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One thing that we must always keep in mind when studying the OT is that there is a mix of races, cultures and clans inside the different communities and that the map and lineage lines that we know today need to be layered over the ancient maps to really see where and who these people are.  I discovered that many people do not equate Egyptians, Moabites, Nubians, or even Israelites as Africans just as we don't always think of the Persians as anything but Islamic, but there are cultural minorities living in all of these places even in ancient times regardless of where the political and geographic lines are drawn.  

Ruth is a Moabite which is also part of modern day Egypt making her an African.  She is adopted into Naomi's family and community from Bethlehem and then becomes the wife of Boaz.  It is through her faithfulness that Ruth shows us the importance of trusting those we love and how adoption itself can offer great gifts in life, in Ruth's case she comes into the lineage of Christ.

Esther's family is religiously Jewish, but we don't really know which country or which of the Twelve sons of Abraham she traces her lineage.  What we do know is that the twelve ancient "tribes" were scattered around the Sinai peninsula and Eastern Mediterranean area which was controlled by  the Babylonians.  Admittedly, I mis-spoke to say she was Egyptian, but the Sinai Peninsula was considered part of Africa.  Even though she is Jewish, my point is that she lives in Persia away from what would have been her ancestral homeland.  If we assumed that she was from Judea, one may wonder if she lost her family in the war with the Babylonians or during the transport to Persia after a the fall. What we know, her uncle, Mordecai was raising her, thus she was adopted. We also know that they  have lived in Persia long enough to be welcomed into the king;s court. Even though she would have understood the Jewish culture she lived as a Persian in the Persian court until after she became queen.   Jews of the diaspora, lived in Persia, but Israel as a country did not exist at that time and Esther would have not had any understanding of being from Israel or even Judea. Life  in the king's court gave her many advantages over other Jewish women.  Through her courage and wisdom she saved the Jewish people.  The reason to include her story in a quilt about being adopted into another land or family from another country is to show that their is still a way that she can make a difference for those she  may be feeling that she is leaving behind.  This is especially important for someone who is old enough to have friends and family that she will remember.  Even though this young lady will be raised in the US, she will always have some memory and knowledge of her family of origin and her culture of origin.  She may grow up to be one of the people that will make a difference in the lives of her native people because of opportunity offered her as an American, just as Esther was able to make a difference in the lives of the Jewish people, even though she probably never spoke Hebrew or attended the Temple of her family of origin.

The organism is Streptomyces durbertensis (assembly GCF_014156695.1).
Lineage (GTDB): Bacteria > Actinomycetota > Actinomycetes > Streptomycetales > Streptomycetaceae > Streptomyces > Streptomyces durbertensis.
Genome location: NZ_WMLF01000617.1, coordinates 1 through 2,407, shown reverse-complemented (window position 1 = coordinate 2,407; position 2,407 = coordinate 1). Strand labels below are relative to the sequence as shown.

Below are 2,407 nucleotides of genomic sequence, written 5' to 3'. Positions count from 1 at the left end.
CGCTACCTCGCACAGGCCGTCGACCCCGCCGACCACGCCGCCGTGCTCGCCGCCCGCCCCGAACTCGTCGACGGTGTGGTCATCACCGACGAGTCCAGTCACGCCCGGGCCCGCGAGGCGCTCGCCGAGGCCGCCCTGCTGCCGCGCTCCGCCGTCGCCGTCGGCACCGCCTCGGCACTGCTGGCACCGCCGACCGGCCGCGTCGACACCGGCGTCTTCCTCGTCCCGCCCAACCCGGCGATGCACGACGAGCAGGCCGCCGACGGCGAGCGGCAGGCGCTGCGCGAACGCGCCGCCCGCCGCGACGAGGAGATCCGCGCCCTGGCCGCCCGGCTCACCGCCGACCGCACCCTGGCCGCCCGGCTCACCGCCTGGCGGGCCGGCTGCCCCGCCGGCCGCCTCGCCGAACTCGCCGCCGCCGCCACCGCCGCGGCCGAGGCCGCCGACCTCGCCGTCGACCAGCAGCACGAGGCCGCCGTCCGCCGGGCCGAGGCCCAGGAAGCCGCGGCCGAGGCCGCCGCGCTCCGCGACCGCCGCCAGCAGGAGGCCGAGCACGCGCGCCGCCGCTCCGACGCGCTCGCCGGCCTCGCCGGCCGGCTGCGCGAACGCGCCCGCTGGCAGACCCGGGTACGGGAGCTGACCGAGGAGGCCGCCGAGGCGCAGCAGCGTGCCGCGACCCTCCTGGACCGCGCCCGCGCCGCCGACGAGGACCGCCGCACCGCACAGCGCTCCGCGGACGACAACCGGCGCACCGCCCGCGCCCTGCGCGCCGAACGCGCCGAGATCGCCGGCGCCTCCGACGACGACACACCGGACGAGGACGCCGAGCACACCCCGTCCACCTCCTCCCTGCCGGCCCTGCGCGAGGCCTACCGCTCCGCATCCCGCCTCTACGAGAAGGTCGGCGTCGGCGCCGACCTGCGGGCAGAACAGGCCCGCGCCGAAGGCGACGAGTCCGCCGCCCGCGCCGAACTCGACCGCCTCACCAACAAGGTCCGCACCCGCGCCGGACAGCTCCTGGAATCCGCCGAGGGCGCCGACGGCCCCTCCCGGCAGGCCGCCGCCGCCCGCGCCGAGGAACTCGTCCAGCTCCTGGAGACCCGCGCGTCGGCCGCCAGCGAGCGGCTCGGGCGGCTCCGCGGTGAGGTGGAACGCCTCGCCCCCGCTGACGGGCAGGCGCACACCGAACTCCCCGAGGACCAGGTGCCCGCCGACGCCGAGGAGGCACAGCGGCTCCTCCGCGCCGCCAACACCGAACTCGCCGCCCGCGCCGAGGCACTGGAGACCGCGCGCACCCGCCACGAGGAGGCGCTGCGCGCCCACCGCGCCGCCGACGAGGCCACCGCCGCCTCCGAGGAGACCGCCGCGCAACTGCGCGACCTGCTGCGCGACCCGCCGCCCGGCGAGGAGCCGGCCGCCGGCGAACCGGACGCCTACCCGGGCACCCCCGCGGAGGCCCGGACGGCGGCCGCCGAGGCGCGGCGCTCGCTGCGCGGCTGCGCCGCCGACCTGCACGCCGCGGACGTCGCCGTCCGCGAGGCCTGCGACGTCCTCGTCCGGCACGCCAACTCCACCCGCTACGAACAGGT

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I wish we would get a few more responses here for a Bible quilts group.

Janice 

 

Bible Quilts, www.biblequilts.com

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I'm following the discussion to see where you guys are going. I'm interested in the concept.

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Nana replied on Mon, Jun 13 2011 8:06 AM

I love reading all the discussions on this thread.  A Bible quilt sounds so interesting.  It will be great to see what you do with this.

Vinton, Virginia